Advanced Stair Building Tips For Builders And Architects

By Greg Vanden Berge

If you're a licensed architect or a professional homebuilder, I would recommend that you send this article to all your friends or anyone who is interested in advancing their education towards becoming a better homebuilder. Advanced stair building tips and safety advice from a seasoned professional can save you big money in the future.

I have personally installed thousands of stairs and I would like to pass on, a little bit of the lessons, I have learned over the years, to give you the advantage over anyone else who doesn't read this article.

Always follow the 17 1/2 inch building rule for stair tread and stair riser design. To put this in simple layman's terms, if you're stair tread is 10 inches wide, you're stair riser should be around 7 1/2 inches tall. If we add these two numbers together, 10 inch stair tread plus a 7 1/2 inch stair riser equals 17 1/2 inches. This is one of the best rules to follow and provides you with a comfortable stairway to walk up and down.

Your next stair building tip, requires you as the architect, to make sure that your stairway isn't smaller than 36 inches wide, but I would prefer them to be no smaller than 42 inches wide. The correct width of the stairs can provide advantages and disadvantages in your new home design.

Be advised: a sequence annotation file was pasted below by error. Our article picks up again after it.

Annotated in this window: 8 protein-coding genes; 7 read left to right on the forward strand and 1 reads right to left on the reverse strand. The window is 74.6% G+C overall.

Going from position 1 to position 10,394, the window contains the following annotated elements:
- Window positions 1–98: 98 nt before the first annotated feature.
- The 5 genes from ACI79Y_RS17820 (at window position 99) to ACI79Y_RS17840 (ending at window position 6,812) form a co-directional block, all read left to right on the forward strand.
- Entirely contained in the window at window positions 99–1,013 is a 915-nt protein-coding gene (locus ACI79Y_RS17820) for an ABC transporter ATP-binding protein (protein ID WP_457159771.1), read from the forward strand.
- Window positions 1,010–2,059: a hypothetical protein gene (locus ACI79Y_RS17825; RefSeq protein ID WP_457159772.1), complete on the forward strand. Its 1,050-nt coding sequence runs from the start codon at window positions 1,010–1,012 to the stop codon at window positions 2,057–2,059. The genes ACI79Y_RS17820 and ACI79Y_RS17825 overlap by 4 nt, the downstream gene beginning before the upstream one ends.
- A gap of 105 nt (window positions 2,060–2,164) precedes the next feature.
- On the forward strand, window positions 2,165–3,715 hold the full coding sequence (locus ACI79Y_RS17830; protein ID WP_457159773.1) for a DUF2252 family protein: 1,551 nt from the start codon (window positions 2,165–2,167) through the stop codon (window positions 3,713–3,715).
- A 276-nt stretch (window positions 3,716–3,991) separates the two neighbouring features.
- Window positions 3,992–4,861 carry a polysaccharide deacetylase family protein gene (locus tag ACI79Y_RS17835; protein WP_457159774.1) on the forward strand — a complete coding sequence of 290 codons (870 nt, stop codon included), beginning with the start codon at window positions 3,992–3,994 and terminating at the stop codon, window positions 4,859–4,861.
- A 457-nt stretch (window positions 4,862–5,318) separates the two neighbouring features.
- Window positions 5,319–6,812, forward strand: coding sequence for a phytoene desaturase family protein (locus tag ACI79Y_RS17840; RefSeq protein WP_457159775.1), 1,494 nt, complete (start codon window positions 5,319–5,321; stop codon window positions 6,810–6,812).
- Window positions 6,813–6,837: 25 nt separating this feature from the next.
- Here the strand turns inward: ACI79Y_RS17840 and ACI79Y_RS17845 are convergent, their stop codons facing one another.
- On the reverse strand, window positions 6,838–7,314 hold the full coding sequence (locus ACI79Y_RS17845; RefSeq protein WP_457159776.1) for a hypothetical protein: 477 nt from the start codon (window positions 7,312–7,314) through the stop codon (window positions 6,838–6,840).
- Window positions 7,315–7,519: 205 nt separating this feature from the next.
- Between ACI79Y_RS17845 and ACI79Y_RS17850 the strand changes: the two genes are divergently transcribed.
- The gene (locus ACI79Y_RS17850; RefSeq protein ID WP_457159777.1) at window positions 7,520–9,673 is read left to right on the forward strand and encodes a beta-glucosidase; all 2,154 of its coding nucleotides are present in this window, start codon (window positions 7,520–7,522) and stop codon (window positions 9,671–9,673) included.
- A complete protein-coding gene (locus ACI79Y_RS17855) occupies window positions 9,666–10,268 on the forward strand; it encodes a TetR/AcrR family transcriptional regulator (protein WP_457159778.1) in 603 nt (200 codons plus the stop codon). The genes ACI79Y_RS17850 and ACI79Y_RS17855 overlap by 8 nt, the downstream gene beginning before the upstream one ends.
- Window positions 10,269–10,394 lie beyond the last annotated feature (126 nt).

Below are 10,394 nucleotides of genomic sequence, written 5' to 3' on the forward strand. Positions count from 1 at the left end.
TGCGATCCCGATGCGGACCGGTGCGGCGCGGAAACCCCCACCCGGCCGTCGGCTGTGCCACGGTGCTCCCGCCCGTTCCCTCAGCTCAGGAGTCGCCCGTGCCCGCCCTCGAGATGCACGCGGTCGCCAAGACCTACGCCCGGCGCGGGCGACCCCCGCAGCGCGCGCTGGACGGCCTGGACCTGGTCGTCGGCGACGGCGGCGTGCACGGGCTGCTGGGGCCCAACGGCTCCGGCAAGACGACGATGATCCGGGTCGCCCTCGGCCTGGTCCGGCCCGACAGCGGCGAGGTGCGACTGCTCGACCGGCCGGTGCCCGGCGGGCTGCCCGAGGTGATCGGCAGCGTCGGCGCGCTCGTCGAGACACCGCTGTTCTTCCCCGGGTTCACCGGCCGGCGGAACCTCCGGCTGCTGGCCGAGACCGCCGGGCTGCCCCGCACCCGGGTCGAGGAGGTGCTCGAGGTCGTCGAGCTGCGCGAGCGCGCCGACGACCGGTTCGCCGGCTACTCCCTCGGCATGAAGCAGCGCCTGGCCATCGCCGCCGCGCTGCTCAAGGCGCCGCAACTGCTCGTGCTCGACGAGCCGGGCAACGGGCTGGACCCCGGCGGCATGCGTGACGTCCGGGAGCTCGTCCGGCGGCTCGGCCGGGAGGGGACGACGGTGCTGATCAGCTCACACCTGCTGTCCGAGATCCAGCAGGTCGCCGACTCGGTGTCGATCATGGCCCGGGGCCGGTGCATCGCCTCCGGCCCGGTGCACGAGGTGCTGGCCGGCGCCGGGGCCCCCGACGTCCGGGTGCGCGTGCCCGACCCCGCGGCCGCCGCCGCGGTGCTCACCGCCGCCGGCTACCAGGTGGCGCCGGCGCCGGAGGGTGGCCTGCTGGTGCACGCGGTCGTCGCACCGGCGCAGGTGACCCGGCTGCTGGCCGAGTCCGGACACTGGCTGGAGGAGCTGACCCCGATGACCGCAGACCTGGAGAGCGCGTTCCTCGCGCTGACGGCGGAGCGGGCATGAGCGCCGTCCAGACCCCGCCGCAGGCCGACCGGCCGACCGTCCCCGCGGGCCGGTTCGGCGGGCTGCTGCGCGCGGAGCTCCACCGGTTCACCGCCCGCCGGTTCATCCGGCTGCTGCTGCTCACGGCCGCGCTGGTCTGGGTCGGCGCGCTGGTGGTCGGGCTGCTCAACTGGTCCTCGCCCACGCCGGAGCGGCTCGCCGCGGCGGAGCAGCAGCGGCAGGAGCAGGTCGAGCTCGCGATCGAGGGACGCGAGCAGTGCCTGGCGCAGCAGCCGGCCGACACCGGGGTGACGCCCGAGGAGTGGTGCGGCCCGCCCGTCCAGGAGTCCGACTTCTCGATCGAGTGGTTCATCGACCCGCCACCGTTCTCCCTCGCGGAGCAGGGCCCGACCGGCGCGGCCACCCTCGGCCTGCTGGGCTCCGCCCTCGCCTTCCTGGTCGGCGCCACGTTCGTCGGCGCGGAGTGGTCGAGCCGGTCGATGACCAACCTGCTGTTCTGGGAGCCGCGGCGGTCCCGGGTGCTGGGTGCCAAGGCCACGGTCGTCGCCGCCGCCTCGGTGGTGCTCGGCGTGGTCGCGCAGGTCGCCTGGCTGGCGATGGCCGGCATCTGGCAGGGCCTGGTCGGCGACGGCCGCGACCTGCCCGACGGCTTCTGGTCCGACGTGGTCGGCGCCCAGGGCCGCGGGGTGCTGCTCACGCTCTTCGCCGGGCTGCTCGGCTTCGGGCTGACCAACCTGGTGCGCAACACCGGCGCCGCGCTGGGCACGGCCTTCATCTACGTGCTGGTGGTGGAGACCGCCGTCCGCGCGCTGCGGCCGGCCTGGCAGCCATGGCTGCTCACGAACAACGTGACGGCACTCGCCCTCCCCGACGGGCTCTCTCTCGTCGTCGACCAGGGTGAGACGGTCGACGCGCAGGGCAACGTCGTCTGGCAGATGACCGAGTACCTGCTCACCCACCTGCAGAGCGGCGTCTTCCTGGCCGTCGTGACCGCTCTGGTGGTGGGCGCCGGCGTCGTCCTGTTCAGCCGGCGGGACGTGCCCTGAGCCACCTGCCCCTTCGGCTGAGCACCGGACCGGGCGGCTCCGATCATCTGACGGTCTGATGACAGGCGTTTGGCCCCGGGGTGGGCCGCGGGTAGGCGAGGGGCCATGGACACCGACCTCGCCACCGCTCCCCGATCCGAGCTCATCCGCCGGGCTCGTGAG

Now here's the last stair building tip and I want you to give this one a lot of thought. If you're designing a stairway that is going to be finished in wood, tile or any other slippery surface. I would advise you to think again or at least install nonslip gripable protection on each stair tread.

The stairways can become extremely dangerous if your feet are wet or even if you're wearing socks. I'm not going to make this article any longer than it needs to be. Pay attention to what I've said and you will be able to build safer stairways in the future.

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